Capstone Project Topic Selection and Approval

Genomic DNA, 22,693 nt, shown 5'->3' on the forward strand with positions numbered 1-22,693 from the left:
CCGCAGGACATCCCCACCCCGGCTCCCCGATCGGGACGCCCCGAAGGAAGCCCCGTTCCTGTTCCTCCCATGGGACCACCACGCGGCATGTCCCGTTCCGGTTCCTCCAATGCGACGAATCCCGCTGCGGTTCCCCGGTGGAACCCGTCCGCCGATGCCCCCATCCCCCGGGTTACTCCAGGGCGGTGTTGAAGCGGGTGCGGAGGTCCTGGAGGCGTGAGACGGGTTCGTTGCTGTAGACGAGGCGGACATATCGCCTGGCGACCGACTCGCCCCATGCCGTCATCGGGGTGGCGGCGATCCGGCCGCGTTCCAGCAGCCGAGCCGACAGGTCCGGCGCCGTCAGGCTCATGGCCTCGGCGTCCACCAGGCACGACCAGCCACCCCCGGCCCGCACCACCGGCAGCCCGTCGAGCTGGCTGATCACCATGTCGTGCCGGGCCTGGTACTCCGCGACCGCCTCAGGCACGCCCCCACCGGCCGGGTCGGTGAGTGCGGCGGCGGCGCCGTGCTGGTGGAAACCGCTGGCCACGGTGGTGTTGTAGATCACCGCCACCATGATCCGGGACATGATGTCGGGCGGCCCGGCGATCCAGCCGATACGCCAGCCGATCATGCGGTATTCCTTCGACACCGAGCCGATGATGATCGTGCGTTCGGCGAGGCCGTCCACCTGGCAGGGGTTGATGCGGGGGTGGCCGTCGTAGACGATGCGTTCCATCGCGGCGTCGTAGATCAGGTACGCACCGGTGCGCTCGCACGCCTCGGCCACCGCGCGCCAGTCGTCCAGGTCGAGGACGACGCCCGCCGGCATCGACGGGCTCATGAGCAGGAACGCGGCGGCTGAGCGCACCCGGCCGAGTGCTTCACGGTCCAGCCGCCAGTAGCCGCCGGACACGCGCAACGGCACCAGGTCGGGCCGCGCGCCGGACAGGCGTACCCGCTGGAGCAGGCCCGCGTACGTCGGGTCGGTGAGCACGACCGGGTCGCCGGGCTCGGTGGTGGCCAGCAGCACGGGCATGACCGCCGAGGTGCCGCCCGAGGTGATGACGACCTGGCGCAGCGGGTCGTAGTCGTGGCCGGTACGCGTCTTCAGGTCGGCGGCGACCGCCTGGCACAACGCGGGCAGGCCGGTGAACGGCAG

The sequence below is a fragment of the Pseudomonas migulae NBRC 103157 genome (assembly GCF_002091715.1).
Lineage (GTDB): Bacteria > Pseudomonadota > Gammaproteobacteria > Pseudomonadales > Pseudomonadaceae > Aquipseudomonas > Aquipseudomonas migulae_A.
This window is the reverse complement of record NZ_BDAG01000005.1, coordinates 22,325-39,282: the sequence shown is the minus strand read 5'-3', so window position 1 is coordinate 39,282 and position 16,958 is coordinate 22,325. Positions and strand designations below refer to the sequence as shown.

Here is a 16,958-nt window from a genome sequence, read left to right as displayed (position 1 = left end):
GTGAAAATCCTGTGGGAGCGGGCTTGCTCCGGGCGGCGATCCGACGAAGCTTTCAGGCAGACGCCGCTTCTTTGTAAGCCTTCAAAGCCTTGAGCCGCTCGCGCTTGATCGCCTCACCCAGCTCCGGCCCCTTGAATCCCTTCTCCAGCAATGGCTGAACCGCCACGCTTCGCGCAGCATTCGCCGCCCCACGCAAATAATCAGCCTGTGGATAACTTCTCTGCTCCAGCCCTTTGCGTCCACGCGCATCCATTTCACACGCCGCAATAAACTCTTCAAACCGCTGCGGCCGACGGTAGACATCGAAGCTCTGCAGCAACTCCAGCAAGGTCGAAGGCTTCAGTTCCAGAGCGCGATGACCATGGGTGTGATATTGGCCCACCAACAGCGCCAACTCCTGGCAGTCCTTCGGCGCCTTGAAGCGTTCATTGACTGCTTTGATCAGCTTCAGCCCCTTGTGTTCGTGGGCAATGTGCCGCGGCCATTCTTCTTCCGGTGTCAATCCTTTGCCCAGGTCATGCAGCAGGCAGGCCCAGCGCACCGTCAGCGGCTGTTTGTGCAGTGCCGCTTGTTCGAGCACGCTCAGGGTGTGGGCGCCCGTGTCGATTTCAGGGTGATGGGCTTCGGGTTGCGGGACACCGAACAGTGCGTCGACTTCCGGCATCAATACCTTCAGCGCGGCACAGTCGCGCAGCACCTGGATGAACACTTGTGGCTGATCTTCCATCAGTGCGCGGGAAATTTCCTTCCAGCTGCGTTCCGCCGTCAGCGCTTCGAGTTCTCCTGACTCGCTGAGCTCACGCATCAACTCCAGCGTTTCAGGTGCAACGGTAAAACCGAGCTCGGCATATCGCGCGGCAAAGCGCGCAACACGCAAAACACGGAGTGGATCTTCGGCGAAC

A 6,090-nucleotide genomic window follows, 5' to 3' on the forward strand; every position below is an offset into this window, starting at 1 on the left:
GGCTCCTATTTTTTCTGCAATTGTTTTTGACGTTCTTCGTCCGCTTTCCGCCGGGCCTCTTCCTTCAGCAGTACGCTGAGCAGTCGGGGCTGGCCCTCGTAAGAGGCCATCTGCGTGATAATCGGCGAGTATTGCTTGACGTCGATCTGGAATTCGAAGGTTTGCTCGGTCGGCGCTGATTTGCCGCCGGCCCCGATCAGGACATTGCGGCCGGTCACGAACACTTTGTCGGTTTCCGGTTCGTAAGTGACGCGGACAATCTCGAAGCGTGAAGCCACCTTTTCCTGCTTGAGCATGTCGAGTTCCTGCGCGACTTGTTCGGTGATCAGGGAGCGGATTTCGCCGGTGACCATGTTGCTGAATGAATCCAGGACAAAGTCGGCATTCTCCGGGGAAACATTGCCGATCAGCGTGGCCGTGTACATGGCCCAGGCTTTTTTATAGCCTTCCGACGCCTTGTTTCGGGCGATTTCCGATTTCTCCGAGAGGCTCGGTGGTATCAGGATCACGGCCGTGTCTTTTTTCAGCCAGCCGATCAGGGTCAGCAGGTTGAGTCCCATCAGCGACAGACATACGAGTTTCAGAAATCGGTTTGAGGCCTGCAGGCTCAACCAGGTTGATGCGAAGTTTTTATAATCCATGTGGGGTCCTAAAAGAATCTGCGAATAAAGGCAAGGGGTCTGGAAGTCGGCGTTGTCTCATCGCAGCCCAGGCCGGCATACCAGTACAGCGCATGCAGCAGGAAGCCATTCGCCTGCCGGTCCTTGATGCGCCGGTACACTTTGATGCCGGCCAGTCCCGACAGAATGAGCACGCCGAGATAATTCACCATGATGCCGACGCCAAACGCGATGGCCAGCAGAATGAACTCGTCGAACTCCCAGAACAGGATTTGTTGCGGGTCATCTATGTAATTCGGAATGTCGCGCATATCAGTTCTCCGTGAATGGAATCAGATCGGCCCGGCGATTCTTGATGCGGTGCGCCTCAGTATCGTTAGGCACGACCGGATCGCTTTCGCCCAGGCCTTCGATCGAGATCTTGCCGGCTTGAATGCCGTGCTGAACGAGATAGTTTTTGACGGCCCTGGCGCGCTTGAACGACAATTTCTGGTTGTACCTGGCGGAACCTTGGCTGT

Capstone Project Topic Selection and ApprovalNameInstitutionInstructorCourseDate Capstone Project Topic Selection and ApprovalThe use of evidence-based practice has gained recognition in the healthcare sector due to the associated benefits that has enhanced the achievement of healthcare goals (Maguire, Li, Cunich, & Maloney, 2019). The evidence-based practice proposal topic for this capstone project involves how implementing worksite programs helps improve diet and physical activity behaviors to reduce weight among employees compared to the use of other interventions (Maguire, Li, Cunich, & Maloney, 2019). Obesity has been a growing concern that increases the risk of developing health problems such as diabetes, high blood pressure, and heart disease. Since employees may lack the time to participate in physical activities due to their busy schedules, developing work site programs will help the employees while at work which will lead to a better outcome (De Winter, Rioux, Boudreau, Bouchard, & Sénéchal, 2018). Avoiding obesity is a challenge for employees if no programs are developed in their organizations to help them in exercising, changing their lifestyles, and adopting healthier foods. In the development of these programs, certain employee aspects are considered that include the health status of employees, required resources, and any barriers that may affect the participation of employees in these programs (Matharu et al., 2017). Employees have a responsibility of ensuring that an organization achieves its goals. However, poor health means that the employees will be unable to meet these objectives, as their productivity will be reduced. Due to poor lifestyles and diet, individuals are at increased risk of developing health-related problems due to obesity (Matharu et al., 2017). Work site programs will identify some of the contributing factors to obesity that may include stress, poor lifestyles, or lack of physical activity. Employees may face risks attributed to the working environment that include having access to financial resources that allow them to buy any foods they like and influence by other employees to engage in risky behaviors that contribute to the development of obesity (Pearl, Puhl, & Dovidio, 2017). Work site programs will also create a community that is aiming to achieve same goals creating a supportive environment to achieve healthy goals. Obesity can affect individual’s quality of life affecting their productivity through depression, feelings of shame, social discrimination (Pearl, Puhl, & Dovidio, 2017). Unproductive employees will affect an organization’s achievement of goals through negative patient outcomes. Since employees spend most of their time in the working environment, work site programs will have a positive impact on their lives compared to any other intervention aimed at addressing the issue of obesity (Abbasi, Majdzadeh, Zali, Karimi, & Akrami, 2018).This will also enable employees to be consistent even during the weekends when they are not working, as this has become part of their routine. The first process in implementing these programs can involve the development of educational strategies to educate employees on the importance of checking their weight regularly and comparing it to their body mass index (Osondu et al., 2016). This will help in encouraging the employees to participate in the program since they are aware about the seriousness of the problem and what goals need to be achieved. This is because one of the major issues leading to obesity is the lack of awareness where individuals are ignorant of their health status (Hruby et al., 2016). Health education is the most effective strategies to use to alert employees on the risks associated with obesity, as individuals are able to interact with their educators and ask any questions elated to obesity (Hruby et al., 2016). Members can also be involved in decision-making process to develop effective programs as well as implement the work site programs that will enhance the outcome of these programs. One key area that can be used to address obesity is changes in nutrition where organizations develop programs to enhance the diet as employees usually partake different meals at the organization (Pausé, 2017). Another area is the development of physical activity programs as part of a comprehensive wellness program. Organizational structures can be modified to include all employees regardless of their employment positions, provide behavioral counseling, reward positive behavior change, and provide the required support and opportunities for employees to be active (Pausé, 2017). Creating an effective environment that encourages more members to participate in these programs will lead to a positive impact on the achievement of this goal. This will be a good example in the nursing profession as nurses are better positioned to explain to patients about the effective interventions that can be implemented to improve the health of the community (Lockwood, Marsland, Matthews, & Gianaros, 2018). Having healthy nurses is also important in ensuring high performance and the achievement of healthcare goals as this will prevent some of the negative effects of obesity that may limit the performance of affected nurses. ReferencesAbbasi, M., Majdzadeh, R., Zali, A., Karimi, A., & Akrami, F. (2018). The evolution of public health ethics frameworks: systematic review of moral values and norms in public health policy. Medicine, Health Care, And Philosophy, 21(3), 387–402. https://doi.org/10.1007/s11019-017-9813-yDe Winter, M., Rioux, B. V., Boudreau, J. G., Bouchard, D. R., & Sénéchal, M. (2018). Physical Activity and Sedentary Patterns among Metabolically Healthy Individuals Living with Obesity. Journal Of Diabetes Research, 2018, 7496768. https://doi.org/10.1155/2018/7496768Hruby, A., Manson, J. E., Qi, L., Malik, V. S., Rimm, E. B., Sun, Q., Willett, W. C., & Hu, F. B. (2016). American Determinants and Consequences of Obesity. Journal of Public Health, 106(9), 1656-1662. Lockwood, K. G., Marsland, A. L., Matthews, K. A., & Gianaros, P. J. (2018). Perceived discrimination and cardiovascular health disparities: a multisystem review and health neuroscience perspective. Annals of the New York Academy of Sciences, 1428(1), 170–207. https://doi.org/10.1111/nyas.13939Maguire, S., Li, A., Cunich, M., & Maloney, D. (2019). Evaluating the effectiveness of an evidence-based online training program for health professionals in eating disorders. Journal of Eating Disorders, 7(1), N.PAG. https://doi.org/10.1186/s40337-019-0243-5Matharu, K., Shapiro, J. F., Hammer, R. R., Kravitz, R. L., Wilson, M. D., & Fitzgerald, F. T. (2014). Reducing obesity prejudice in medical education. Education for Health (Abingdon, England), 27(3), 231–237. https://doi.org/10.4103/1357-6283.152176Osondu, C. U., Aneni, E. C., Shaharyar, S., Roberson, L., Rouseff, M., Das, S., & Feldman, T. (2016). The Effectiveness of a Worksite Lifestyle Intervention Program on High-Risk Individuals as Potential Candidates for Bariatric Surgery: My Unlimited Potential (MyUP). Population Health Management, 19(5), 368–375. https://doi.org/10.1089/pop.2015.0111Pausé, C. (2017). Borderline: The Ethics of Fat Stigma in Public Health. Journal of Law, Medicine & Ethics, 45(4), 510–517. https://doi.org/10.1177/1073110517750585Pearl, R. L., Puhl, R. M., & Dovidio, J. F. (2017). Can Legislation Prohibiting Weight Discrimination Improve Psychological Well-Being? A Preliminary Investigation. Analyses of Social Issues & Public Policy, 17(1), 84. Retrieved from https://search.ebscohost.com/login.aspx?direct=true&db=edb&AN=126964273&site=eds-live&scope=site